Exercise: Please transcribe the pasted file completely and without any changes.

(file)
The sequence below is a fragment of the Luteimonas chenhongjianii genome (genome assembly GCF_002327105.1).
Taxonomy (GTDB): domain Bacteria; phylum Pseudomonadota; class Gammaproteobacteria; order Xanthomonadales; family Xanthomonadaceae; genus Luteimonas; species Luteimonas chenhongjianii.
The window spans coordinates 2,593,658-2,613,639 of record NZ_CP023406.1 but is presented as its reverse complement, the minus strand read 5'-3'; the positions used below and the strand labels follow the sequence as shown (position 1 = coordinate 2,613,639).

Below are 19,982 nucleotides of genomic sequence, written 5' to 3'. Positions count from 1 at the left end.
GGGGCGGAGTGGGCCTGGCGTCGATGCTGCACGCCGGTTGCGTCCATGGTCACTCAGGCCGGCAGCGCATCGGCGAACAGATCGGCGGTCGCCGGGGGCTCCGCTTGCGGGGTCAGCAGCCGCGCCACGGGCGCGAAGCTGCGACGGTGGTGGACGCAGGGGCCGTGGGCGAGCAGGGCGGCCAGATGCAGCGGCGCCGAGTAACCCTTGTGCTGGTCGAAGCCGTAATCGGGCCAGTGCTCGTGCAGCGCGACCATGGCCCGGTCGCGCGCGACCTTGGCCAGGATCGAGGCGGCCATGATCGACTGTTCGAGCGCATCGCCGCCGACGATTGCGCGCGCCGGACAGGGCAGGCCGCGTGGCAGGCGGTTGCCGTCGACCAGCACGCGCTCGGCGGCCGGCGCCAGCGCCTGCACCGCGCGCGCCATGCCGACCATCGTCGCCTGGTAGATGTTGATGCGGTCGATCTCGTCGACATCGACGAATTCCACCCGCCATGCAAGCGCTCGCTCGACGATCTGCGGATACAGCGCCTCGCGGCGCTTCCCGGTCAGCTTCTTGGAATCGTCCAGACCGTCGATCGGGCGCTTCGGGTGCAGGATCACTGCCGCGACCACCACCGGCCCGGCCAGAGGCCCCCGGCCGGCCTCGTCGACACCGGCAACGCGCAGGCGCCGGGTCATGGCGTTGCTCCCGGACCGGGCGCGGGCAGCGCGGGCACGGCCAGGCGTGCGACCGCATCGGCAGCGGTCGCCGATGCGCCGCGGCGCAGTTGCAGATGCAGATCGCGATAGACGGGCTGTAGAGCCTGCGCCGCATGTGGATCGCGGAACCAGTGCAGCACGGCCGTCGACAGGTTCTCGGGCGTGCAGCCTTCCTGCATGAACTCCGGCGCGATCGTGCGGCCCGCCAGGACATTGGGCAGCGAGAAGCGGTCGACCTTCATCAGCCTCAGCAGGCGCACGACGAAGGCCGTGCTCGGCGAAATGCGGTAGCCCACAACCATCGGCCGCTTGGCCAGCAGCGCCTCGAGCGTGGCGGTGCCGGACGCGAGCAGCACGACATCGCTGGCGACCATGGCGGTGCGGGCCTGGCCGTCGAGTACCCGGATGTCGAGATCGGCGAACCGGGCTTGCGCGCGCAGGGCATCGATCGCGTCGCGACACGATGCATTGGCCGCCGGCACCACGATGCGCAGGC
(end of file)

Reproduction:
The sequence below is a fragment of the Luteimonas chenhongjianii genome (genome assembly GCF_002327105.1).
Taxonomy (GTDB): domain Bacteria; phylum Pseudomonadota; class Gammaproteobacteria; order Xanthomonadales; family Xanthomonadaceae; genus Luteimonas; species Luteimonas chenhongjianii.
The window spans coordinates 2,593,658-2,613,639 of record NZ_CP023406.1 but is presented as its reverse complement, the minus strand read 5'-3'; the positions used below and the strand labels follow the sequence as shown (position 1 = coordinate 2,613,639).

Below are 19,982 nucleotides of genomic sequence, written 5' to 3'. Positions count from 1 at the left end.
GGGGCGGAGTGGGCCTGGCGTCGATGCTGCACGCCGGTTGCGTCCATGGTCACTCAGGCCGGCAGCGCATCGGCGAACAGATCGGCGGTCGCCGGGGGCTCCGCTTGCGGGGTCAGCAGCCGCGCCACGGGCGCGAAGCTGCGACGGTGGTGGACGCAGGGGCCGTGGGCGAGCAGGGCGGCCAGATGCAGCGGCGCCGAGTAACCCTTGTGCTGGTCGAAGCCGTAATCGGGCCAGTGCTCGTGCAGCGCGACCATGGCCCGGTCGCGCGCGACCTTGGCCAGGATCGAGGCGGCCATGATCGACTGTTCGAGCGCATCGCCGCCGACGATTGCGCGCGCCGGACAGGGCAGGCCGCGTGGCAGGCGGTTGCCGTCGACCAGCACGCGCTCGGCGGCCGGCGCCAGCGCCTGCACCGCGCGCGCCATGCCGACCATCGTCGCCTGGTAGATGTTGATGCGGTCGATCTCGTCGACATCGACGAATTCCACCCGCCATGCAAGCGCTCGCTCGACGATCTGCGGATACAGCGCCTCGCGGCGCTTCCCGGTCAGCTTCTTGGAATCGTCCAGACCGTCGATCGGGCGCTTCGGGTGCAGGATCACTGCCGCGACCACCACCGGCCCGGCCAGAGGCCCCCGGCCGGCCTCGTCGACACCGGCAACGCGCAGGCGCCGGGTCATGGCGTTGCTCCCGGACCGGGCGCGGGCAGCGCGGGCACGGCCAGGCGTGCGACCGCATCGGCAGCGGTCGCCGATGCGCCGCGGCGCAGTTGCAGATGCAGATCGCGATAGACGGGCTGTAGAGCCTGCGCCGCATGTGGATCGCGGAACCAGTGCAGCACGGCCGTCGACAGGTTCTCGGGCGTGCAGCCTTCCTGCATGAACTCCGGCGCGATCGTGCGGCCCGCCAGGACATTGGGCAGCGAGAAGCGGTCGACCTTCATCAGCCTCAGCAGGCGCACGACGAAGGCCGTGCTCGGCGAAATGCGGTAGCCCACAACCATCGGCCGCTTGGCCAGCAGCGCCTCGAGCGTGGCGGTGCCGGACGCGAGCAGCACGACATCGCTGGCGACCATGGCGGTGCGGGCCTGGCCGTCGAGTACCCGGATGTCGAGATCGGCGAACCGGGCTTGCGCGCGCAGGGCATCGATCGCGTCGCGACACGATGCATTGGCCGCCGGCACCACGATGCGCAGGC